Here are seven strategies to engage reluctant readers.
Pick the best medium. Does the child prefer to use hard copies or e-readers? My daughter enjoys the physical contact, to thumb through the pages of an actual book, and only tolerates e-reading when we’re traveling. There’s no point forcing children who like actual books into e-readers or vice versa.
Find the right reading level. Here’s a tip: have the child read one page of the book. If the child knows all of the words on a page, find a harder book. If more than five words are unfamiliar, find an easier book. Anything in between is at the right reading level, but remain flexible. If children want to read easier books occasionally, let them. And if they want to reread the same books, that’s okay too. Rereading will help with retention and understanding.
Pictures attract. Picture books, comic books, and graphic novels pull reluctant readers into the story, and the art builds and expands on the narrative. In some books for middle-grade readers (such as The Invention of Hugo Cabret by Brian Selznick), pictures are an integral part of the story.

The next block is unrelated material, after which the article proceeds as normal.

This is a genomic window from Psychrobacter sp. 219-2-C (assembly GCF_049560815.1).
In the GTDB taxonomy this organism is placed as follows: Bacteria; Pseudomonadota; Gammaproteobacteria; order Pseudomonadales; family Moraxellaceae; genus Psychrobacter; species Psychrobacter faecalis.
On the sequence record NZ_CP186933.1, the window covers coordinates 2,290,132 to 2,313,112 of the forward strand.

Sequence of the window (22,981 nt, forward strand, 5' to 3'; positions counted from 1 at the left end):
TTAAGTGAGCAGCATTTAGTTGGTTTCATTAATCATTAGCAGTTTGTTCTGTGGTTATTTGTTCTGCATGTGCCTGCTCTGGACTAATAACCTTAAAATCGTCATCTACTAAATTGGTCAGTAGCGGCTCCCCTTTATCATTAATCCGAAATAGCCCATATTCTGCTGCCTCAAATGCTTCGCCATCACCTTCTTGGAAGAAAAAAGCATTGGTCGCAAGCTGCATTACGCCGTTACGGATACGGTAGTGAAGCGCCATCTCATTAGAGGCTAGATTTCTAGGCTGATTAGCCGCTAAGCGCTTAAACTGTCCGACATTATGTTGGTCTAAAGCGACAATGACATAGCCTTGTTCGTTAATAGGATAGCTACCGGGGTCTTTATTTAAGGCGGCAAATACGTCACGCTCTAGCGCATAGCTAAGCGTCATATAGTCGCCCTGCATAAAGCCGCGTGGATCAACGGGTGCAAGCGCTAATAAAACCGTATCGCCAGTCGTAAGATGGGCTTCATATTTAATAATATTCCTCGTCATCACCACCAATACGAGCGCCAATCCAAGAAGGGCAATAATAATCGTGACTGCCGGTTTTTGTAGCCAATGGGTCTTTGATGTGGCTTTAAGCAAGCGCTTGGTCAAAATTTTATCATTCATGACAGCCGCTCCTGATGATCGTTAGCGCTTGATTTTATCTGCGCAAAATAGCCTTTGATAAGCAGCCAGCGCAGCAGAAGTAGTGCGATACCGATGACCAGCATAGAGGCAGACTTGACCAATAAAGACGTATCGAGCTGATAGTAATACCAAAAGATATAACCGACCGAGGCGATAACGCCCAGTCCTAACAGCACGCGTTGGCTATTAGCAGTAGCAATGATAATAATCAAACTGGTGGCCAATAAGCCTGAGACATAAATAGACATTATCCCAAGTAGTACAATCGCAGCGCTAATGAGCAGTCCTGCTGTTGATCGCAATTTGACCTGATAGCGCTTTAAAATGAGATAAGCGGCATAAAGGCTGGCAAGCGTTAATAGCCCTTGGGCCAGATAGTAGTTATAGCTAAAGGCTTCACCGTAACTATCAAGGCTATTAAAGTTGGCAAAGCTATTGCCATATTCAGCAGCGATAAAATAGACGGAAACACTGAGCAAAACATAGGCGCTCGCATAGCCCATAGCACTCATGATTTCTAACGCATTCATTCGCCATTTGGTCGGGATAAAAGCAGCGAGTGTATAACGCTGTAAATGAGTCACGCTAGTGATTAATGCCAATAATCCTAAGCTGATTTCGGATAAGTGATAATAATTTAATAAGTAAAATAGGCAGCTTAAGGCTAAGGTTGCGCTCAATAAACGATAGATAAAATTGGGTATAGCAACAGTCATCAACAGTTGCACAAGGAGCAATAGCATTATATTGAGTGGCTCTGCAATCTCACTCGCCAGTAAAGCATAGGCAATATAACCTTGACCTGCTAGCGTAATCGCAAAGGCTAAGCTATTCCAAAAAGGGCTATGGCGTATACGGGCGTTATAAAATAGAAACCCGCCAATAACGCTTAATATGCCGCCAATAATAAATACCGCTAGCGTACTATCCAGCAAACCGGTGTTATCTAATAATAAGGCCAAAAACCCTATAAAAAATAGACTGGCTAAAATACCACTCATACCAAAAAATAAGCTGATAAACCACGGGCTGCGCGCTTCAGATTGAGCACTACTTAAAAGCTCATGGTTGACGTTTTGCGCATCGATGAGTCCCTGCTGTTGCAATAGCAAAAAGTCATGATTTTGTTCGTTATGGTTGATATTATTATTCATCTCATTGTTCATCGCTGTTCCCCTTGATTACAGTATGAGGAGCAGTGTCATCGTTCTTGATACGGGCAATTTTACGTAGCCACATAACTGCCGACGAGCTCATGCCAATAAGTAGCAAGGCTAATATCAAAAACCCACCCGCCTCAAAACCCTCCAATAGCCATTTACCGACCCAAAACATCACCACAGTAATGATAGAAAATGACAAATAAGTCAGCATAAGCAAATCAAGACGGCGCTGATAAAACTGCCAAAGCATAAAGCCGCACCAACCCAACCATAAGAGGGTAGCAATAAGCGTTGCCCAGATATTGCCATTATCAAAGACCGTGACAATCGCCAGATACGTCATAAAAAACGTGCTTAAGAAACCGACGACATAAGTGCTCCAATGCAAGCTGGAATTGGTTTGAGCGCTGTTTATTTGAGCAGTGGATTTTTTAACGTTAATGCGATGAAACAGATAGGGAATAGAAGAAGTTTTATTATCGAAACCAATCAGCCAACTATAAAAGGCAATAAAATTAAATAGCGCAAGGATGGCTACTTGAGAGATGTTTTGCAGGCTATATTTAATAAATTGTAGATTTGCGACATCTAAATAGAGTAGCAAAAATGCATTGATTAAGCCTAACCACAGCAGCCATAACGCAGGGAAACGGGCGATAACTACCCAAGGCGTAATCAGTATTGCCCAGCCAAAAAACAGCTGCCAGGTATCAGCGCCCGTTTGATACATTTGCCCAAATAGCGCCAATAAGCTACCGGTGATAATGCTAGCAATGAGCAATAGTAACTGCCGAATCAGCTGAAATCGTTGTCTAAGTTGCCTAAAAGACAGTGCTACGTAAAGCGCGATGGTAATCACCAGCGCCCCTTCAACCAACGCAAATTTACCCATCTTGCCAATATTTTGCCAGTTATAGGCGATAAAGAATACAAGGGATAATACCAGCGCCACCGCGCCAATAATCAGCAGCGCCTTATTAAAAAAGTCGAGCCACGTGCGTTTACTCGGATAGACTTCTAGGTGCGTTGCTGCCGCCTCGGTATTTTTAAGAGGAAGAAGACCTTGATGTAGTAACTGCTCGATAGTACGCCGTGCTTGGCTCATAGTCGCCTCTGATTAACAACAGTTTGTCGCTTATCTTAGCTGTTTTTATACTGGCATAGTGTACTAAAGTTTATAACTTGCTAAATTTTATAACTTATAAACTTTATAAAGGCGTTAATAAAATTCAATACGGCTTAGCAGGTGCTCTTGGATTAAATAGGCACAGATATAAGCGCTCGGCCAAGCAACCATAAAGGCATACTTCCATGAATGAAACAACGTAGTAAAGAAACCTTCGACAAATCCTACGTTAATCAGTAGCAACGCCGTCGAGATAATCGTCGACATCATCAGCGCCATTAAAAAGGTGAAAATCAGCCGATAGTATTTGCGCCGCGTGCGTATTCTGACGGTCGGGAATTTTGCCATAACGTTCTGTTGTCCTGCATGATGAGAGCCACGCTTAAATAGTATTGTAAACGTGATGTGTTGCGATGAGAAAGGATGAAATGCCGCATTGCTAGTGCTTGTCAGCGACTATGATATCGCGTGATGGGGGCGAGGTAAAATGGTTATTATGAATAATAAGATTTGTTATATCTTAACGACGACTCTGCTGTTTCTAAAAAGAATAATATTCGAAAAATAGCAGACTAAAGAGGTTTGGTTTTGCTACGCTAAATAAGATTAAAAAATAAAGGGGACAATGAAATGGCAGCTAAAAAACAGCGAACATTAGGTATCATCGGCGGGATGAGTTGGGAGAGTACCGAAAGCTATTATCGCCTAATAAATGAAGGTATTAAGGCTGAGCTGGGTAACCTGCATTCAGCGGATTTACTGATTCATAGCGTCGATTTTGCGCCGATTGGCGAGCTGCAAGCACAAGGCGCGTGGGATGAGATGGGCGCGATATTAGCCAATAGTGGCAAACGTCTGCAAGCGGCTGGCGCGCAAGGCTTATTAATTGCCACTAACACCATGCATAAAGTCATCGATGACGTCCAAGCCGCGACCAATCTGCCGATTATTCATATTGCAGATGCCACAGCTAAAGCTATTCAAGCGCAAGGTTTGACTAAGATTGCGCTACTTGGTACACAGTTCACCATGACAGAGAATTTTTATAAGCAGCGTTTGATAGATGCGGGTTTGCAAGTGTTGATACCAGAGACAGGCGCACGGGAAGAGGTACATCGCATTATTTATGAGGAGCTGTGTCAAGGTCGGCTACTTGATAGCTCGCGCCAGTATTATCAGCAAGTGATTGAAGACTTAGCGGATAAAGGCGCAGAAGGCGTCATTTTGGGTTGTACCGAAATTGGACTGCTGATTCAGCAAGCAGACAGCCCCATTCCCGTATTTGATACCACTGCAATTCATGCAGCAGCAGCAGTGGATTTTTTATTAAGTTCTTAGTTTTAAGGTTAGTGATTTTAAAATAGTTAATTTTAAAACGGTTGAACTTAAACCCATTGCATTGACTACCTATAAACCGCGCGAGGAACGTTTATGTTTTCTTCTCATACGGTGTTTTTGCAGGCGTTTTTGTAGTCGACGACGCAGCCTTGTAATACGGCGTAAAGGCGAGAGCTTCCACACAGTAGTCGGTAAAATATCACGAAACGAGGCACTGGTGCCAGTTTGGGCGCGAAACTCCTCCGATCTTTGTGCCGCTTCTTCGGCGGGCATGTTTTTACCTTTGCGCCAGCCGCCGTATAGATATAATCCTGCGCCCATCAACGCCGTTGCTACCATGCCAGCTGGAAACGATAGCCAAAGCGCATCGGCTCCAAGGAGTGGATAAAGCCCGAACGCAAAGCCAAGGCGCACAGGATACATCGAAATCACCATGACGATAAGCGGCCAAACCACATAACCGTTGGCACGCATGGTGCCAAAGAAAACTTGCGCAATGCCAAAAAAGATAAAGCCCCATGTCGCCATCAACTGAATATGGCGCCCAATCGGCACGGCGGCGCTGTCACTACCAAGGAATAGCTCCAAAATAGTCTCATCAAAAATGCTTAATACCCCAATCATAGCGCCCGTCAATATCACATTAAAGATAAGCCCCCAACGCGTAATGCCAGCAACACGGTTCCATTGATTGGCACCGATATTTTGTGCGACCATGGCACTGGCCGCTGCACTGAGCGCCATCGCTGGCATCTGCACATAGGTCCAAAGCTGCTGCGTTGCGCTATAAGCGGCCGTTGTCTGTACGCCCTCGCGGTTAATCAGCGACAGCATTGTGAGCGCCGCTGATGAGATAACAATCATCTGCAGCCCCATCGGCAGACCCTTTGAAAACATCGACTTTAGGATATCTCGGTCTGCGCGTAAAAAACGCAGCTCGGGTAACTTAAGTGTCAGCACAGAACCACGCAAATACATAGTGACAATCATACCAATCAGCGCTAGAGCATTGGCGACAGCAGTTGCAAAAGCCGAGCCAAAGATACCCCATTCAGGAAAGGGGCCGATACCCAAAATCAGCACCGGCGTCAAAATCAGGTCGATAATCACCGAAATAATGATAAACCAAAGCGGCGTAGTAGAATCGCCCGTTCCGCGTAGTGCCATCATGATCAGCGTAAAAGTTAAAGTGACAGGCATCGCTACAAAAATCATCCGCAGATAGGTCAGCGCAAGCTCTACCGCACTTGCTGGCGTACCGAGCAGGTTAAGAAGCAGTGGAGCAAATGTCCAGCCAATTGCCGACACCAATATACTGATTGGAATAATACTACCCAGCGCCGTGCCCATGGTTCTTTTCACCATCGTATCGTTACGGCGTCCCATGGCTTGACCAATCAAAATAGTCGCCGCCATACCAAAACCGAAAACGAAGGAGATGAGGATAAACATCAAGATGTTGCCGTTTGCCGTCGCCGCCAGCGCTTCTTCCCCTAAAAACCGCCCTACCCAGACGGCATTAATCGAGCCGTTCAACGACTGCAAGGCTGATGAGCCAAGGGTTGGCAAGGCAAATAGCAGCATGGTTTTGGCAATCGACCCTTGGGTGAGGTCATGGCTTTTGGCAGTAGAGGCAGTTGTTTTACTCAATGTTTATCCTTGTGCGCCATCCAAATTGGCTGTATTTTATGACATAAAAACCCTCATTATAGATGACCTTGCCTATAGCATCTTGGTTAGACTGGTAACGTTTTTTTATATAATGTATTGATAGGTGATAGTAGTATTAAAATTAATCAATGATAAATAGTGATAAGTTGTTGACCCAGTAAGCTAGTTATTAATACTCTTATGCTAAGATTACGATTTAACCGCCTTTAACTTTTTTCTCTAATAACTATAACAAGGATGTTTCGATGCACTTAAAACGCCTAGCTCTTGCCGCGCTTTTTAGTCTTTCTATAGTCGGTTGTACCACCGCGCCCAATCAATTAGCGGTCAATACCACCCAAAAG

Let them choose. If they’re interested in the topic, reluctant readers are more likely to connect with the book. Even if it’s a book or series that makes you cringe (the Puppy Place series anyone?), let children read what they like, as long as it’s age-appropriate.
It’s okay not to finish a book. Urge children to give the book a fair chance to engage them (set a page limit), then let them put it down and try a new book.
You read too. A lot. Your reading sets a good example and helps with the next point.
Talk about what you read. Share why you like certain books and find out what engages your child. An ongoing conversation builds enthusiasm and helps children to articulate what they want to read and why.
To get you started, here’s a list of books for reluctant readers. The website A Mighty Girl is a good resource too.
These seven strategies can help change a reluctant reader into a lifelong lover of books.